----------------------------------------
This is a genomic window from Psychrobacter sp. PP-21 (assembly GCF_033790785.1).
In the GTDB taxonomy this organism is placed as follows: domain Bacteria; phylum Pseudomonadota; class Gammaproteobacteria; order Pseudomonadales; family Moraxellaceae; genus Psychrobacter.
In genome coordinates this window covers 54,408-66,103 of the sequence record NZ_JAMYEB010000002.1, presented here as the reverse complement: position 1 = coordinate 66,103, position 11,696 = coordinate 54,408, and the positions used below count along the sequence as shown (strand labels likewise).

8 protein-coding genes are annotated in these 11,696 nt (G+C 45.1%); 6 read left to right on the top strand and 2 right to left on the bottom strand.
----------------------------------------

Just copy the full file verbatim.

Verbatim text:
This is a genomic window from Psychrobacter sp. PP-21 (assembly GCF_033790785.1).
In the GTDB taxonomy this organism is placed as follows: domain Bacteria; phylum Pseudomonadota; class Gammaproteobacteria; order Pseudomonadales; family Moraxellaceae; genus Psychrobacter.
In genome coordinates this window covers 54,408-66,103 of the sequence record NZ_JAMYEB010000002.1, presented here as the reverse complement: position 1 = coordinate 66,103, position 11,696 = coordinate 54,408, and the positions used below count along the sequence as shown (strand labels likewise).

8 protein-coding genes are annotated in these 11,696 nt (G+C 45.1%); 6 read left to right on the top strand and 2 right to left on the bottom strand.